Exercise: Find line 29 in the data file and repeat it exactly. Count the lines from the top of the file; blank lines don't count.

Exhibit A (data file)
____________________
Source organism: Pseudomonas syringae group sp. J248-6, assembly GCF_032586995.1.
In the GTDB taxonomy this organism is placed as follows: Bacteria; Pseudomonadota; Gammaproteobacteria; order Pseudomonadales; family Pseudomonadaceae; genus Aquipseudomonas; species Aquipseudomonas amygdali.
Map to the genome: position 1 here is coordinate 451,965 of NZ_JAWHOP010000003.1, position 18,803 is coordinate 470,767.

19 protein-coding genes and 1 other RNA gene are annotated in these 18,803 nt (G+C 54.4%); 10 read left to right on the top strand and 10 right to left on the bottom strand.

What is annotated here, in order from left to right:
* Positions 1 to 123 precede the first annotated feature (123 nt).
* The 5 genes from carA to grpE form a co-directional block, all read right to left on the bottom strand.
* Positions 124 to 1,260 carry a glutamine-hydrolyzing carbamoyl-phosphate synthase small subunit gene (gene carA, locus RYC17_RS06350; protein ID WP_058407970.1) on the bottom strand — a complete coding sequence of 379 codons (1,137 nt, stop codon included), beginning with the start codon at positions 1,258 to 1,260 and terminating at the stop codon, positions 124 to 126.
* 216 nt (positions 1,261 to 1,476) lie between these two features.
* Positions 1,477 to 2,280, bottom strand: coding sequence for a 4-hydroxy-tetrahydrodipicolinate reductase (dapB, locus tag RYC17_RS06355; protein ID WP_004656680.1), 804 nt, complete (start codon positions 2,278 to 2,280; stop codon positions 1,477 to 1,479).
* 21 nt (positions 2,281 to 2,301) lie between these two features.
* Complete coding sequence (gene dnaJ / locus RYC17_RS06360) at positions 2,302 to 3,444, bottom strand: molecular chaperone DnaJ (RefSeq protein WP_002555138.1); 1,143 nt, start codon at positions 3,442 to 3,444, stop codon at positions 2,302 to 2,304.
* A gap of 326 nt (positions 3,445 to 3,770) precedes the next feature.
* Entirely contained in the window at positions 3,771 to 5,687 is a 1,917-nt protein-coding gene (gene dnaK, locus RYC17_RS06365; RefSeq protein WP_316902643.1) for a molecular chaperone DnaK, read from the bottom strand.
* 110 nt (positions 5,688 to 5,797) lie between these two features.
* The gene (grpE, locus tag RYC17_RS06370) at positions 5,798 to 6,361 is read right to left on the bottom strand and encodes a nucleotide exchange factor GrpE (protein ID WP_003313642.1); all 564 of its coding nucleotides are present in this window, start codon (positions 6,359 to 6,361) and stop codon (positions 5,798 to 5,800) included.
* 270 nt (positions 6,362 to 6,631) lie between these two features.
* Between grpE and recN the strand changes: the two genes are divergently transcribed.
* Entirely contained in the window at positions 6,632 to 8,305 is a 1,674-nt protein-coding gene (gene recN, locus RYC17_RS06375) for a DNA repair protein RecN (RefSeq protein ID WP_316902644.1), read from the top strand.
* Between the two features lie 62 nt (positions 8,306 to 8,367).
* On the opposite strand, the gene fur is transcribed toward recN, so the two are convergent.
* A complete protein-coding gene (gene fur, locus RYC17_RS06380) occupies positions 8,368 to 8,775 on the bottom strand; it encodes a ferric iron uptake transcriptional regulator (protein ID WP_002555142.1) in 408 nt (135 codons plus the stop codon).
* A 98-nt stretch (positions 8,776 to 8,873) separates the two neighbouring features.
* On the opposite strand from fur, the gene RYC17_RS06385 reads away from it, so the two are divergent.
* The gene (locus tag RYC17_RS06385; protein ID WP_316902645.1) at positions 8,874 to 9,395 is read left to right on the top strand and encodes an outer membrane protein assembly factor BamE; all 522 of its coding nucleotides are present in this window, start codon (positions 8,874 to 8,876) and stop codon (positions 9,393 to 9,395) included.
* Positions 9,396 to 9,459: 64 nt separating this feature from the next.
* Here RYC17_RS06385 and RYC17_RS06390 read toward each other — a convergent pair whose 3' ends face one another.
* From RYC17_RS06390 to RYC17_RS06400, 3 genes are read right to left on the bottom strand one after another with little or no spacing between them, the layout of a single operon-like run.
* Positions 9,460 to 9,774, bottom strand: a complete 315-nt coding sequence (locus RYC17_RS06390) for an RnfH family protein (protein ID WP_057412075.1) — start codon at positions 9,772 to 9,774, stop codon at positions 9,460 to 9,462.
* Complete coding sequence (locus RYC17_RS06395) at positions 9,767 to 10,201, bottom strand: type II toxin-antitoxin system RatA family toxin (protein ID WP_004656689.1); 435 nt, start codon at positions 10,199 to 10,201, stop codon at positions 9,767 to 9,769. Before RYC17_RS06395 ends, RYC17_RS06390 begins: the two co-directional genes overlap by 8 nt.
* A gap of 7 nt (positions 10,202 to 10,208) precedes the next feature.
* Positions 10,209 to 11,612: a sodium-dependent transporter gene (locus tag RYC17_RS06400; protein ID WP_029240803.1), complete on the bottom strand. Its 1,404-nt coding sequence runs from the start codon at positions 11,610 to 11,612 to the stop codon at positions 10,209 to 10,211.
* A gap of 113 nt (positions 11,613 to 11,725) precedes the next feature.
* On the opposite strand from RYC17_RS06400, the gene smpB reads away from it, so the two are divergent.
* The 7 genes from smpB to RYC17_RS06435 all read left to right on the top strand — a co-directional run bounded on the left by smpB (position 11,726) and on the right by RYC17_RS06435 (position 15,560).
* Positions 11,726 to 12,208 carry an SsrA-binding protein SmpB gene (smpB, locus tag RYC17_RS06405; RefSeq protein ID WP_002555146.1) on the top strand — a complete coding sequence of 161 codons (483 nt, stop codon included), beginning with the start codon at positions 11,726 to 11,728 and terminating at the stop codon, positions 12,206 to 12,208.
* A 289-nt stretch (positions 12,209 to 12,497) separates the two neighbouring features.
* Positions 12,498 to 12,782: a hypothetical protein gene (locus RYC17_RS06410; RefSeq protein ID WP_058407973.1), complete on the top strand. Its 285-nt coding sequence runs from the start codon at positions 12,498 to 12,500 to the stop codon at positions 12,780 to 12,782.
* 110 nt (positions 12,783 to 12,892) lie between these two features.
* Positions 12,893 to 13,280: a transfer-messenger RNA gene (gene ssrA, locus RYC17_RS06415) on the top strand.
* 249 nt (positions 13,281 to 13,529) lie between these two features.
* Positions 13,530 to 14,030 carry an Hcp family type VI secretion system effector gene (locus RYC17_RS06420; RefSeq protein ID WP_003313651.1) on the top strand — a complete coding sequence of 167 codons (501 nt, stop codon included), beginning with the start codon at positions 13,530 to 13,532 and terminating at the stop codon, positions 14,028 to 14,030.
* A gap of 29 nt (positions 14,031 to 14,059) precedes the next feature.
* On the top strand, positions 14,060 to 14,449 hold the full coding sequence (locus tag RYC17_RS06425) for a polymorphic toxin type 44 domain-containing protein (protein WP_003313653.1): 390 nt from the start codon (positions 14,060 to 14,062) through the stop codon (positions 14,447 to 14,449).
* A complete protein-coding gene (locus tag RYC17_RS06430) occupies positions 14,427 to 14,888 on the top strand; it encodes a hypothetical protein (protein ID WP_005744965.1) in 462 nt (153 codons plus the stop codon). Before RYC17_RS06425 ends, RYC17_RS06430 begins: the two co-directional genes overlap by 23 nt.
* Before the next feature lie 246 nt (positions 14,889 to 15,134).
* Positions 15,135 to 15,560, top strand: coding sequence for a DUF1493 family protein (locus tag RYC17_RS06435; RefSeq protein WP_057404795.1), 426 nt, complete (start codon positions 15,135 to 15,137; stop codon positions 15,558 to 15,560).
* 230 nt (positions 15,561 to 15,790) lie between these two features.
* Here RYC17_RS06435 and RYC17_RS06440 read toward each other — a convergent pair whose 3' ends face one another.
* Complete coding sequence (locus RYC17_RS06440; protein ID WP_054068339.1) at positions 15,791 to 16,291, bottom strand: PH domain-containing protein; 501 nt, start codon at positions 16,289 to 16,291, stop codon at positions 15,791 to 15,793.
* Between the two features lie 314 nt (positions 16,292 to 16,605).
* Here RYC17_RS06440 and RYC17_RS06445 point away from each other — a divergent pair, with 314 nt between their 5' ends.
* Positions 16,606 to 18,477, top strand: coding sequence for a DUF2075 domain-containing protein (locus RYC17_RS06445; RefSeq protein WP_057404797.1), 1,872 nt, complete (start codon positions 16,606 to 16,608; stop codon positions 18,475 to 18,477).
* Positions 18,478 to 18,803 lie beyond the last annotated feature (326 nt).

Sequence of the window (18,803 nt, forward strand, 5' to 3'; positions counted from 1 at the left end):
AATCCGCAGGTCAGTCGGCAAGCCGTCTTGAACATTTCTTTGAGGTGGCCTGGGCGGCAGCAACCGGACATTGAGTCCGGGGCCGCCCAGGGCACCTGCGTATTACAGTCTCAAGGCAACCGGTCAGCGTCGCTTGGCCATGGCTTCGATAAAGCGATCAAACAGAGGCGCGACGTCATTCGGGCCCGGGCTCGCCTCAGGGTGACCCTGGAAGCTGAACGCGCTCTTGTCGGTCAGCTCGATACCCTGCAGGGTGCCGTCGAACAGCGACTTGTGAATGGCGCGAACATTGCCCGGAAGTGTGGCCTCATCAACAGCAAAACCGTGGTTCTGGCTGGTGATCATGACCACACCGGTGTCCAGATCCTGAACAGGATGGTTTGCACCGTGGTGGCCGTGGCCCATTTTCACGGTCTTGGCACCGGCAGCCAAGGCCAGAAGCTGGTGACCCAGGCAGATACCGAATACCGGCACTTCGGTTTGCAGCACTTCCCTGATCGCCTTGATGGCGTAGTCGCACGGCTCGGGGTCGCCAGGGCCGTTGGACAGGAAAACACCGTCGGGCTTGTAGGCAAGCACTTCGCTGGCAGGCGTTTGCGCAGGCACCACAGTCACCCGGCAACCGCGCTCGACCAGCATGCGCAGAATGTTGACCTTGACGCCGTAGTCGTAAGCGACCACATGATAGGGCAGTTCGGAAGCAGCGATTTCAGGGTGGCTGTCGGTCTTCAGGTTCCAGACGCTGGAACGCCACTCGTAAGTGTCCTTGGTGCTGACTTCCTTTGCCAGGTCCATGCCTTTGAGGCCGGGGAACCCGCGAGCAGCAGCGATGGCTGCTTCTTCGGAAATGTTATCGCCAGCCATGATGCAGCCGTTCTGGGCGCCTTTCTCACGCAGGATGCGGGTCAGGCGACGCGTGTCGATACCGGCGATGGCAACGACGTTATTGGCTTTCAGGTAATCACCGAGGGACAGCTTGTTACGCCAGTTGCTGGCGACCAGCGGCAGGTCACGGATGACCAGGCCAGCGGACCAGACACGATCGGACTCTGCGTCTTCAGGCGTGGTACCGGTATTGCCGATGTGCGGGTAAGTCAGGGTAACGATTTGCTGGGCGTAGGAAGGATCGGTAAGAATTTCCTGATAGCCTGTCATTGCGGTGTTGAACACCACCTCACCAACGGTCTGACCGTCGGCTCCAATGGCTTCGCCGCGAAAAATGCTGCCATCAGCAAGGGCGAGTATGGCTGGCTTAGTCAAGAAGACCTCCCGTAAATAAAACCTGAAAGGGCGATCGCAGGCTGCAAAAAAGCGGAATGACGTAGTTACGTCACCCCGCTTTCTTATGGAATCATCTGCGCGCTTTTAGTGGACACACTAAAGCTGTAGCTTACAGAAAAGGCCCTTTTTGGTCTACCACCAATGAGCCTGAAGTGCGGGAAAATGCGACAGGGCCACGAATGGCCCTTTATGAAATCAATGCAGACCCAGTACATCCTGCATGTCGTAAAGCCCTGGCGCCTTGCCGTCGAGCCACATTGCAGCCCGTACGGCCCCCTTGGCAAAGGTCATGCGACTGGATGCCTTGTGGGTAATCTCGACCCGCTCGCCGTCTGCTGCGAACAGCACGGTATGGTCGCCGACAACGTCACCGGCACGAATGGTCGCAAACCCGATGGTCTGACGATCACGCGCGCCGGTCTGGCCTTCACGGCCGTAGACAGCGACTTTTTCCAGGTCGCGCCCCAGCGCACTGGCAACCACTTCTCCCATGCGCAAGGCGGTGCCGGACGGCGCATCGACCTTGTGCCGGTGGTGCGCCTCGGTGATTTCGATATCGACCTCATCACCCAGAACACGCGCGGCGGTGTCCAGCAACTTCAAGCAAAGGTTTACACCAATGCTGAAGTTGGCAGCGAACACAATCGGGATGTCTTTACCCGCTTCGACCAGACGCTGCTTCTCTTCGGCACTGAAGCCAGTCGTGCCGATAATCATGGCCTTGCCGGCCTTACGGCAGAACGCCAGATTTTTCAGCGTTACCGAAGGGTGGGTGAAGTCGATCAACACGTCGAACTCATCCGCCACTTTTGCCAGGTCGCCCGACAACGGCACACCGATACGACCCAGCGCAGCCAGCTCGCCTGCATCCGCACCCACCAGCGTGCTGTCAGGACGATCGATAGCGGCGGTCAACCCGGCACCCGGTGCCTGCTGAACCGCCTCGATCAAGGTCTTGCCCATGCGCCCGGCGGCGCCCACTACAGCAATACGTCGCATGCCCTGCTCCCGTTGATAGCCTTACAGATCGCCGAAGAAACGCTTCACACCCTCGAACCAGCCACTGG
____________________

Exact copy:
* Positions 9,460 to 9,774, bottom strand: a complete 315-nt coding sequence (locus RYC17_RS06390) for an RnfH family protein (protein ID WP_057412075.1) — start codon at positions 9,772 to 9,774, stop codon at positions 9,460 to 9,462.